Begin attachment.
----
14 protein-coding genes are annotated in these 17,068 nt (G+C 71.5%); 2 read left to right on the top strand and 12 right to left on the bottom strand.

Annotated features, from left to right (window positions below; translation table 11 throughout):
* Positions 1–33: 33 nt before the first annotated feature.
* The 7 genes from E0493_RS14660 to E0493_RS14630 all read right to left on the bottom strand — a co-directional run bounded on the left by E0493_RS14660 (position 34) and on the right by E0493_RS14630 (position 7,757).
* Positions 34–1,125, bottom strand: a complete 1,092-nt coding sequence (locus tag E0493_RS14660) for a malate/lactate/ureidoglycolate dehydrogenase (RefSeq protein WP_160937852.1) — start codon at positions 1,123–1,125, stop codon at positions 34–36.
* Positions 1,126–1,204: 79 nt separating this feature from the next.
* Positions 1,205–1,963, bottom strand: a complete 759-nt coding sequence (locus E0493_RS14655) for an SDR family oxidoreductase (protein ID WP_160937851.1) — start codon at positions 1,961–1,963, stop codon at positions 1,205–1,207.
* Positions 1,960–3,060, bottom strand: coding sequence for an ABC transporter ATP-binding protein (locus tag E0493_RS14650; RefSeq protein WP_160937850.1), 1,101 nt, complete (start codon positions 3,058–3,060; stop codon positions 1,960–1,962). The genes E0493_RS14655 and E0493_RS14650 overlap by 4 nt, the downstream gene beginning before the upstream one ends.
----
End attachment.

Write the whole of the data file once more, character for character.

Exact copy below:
14 protein-coding genes are annotated in these 17,068 nt (G+C 71.5%); 2 read left to right on the top strand and 12 right to left on the bottom strand.

Annotated features, from left to right (window positions below; translation table 11 throughout):
* Positions 1–33: 33 nt before the first annotated feature.
* The 7 genes from E0493_RS14660 to E0493_RS14630 all read right to left on the bottom strand — a co-directional run bounded on the left by E0493_RS14660 (position 34) and on the right by E0493_RS14630 (position 7,757).
* Positions 34–1,125, bottom strand: a complete 1,092-nt coding sequence (locus tag E0493_RS14660) for a malate/lactate/ureidoglycolate dehydrogenase (RefSeq protein WP_160937852.1) — start codon at positions 1,123–1,125, stop codon at positions 34–36.
* Positions 1,126–1,204: 79 nt separating this feature from the next.
* Positions 1,205–1,963, bottom strand: a complete 759-nt coding sequence (locus E0493_RS14655) for an SDR family oxidoreductase (protein ID WP_160937851.1) — start codon at positions 1,961–1,963, stop codon at positions 1,205–1,207.
* Positions 1,960–3,060, bottom strand: coding sequence for an ABC transporter ATP-binding protein (locus tag E0493_RS14650; RefSeq protein WP_160937850.1), 1,101 nt, complete (start codon positions 3,058–3,060; stop codon positions 1,960–1,962). The genes E0493_RS14655 and E0493_RS14650 overlap by 4 nt, the downstream gene beginning before the upstream one ends.